Probably the same technique can be applied to any base $$k$$.

• The result for $(n^2)$ in base 2 has been known for a long time. The challenge is to make a construction like this work for every polynomial that maps integers to integers, and for every base. – Jeffrey Shallit Nov 18 '18 at 10:07
• We are so similar, I've also spent my last couple of days thinking about this problem, though I've taken a completely different approach. – domotorp Nov 18 '18 at 21:28

I think I have a proof. The proof follows from this lemma.

Lemma. For a context-free language $$L$$ if for infinitely many $$n$$ there are $$n^6$$ words of equal length whose first $$n^2$$ letters are the same and their last $$n$$ letters are different (pairwise), then there is a $$B$$ such that there are infinitely many pairs $$u,v\in L$$ of equal length that differ only in their last $$B$$ letters.

So if $$u$$ and $$v$$ represent binary numbers, then their difference will be at most $$2^B$$ infinitely often, which is impossible for polynomials. On the other hand, with some number theory it can be shown that the condition is satisfied for every integer valued polynomial $$p$$: Take any $$x_1,\ldots,x_{n^6}$$ for which $$f(x_i)\ne f(x_j)$$, and then add some sufficiently large number $$N$$ to each of them to obtain the desired words $$f(x_i+N)$$.

Proof of the lemma. Take a large enough $$n$$ such that there are $$n^6$$ words of equal length, $$w_1,\ldots,w_{n^6}$$, that satisfy the conditions. For each $$w_i$$ fix a way in which it can be generated from the context-free grammar. (Warning! I'm not an expert of this field, so I might not use the proper terms.)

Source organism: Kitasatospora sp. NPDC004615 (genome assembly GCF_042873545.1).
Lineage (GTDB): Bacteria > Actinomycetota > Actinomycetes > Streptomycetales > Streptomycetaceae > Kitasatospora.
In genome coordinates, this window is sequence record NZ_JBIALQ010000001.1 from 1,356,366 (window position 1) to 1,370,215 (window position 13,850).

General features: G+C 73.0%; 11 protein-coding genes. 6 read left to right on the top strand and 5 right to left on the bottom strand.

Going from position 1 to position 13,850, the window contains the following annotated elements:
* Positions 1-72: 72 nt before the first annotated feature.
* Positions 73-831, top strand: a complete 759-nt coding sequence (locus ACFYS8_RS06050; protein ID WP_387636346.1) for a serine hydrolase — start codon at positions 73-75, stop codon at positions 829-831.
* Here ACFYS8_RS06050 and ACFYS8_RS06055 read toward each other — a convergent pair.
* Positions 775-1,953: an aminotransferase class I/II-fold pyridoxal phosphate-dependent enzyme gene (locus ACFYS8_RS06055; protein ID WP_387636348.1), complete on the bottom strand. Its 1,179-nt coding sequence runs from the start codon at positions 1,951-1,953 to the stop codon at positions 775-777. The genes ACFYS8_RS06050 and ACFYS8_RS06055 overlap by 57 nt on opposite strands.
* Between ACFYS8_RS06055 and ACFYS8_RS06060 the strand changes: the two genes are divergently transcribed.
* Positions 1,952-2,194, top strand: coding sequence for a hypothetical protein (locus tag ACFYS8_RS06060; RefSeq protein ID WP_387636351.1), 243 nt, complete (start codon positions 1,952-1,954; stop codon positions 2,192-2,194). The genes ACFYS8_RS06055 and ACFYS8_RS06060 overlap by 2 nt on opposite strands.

Say that the application of a rule $$A\to BC$$ splits two letters $$b$$ and $$c$$ of the final word, if the $$b$$ and $$c$$ are both derived from $$A$$, but $$b$$ is derived from $$B$$, while $$c$$ is derived from $$C$$. Each rule splits at most $$O(1)$$ letters of $$w_i$$ from each other.

In any $$w_i$$, there will be $$\Omega(n)$$ consecutive letters among the first $$n^2$$ letters that are split from each other by some consecutive rules such that no two letters among the last $$n$$ letters are split from each other while applying these rules. If we write these rules collectively for letter $$w_i$$ as $$A_i\to B_i^1B_i^2\ldots B_i^n$$, then no letter from the last $$n$$ letters is derived from $$B_i^j$$ for $$j, and $$B_i^1B_i^2\ldots B_i^{n-1}$$ are all converted into some part of the first $$n^2$$ letters. We can apply the pumping lemma to the rule $$A_i\to B_i^1B_i^2\ldots B_i^n$$ if $$n$$ is large enough.

There are only $$\binom{n^2}2$$ choices for the interval of $$\Omega(n)$$ letters, $$O(n)$$ options about what the pumping lemma gives (as it has $$O(1)$$ length), so by the pigeonhole principle there will be two words for which these are all the same. But then after pumping we can obtain an arbitrarily long common initial part for these two words, while we know that they'll differ only in their last $$n$$ bits.

Note. This is a much more detailed version of my other answer, as that didn't seem to be comprehensible enough. I've tried to convert it to resemble more standard pumping lemmas, but the full proof got way to complex. I recommend to read the statement of the first two lemmas to understand the main idea, then the statement of the Corollary, and finally the end, where I prove why the Corollary implies the answer to the question.

The proof is based on a generalization of the pumping lemma. The lemma that we need is quite elaborate, so instead of stating it right away, I start with some easier generalizations, eventually building up to more complicated ones. As I've later learned, this is very similar to the so-called interchange lemma.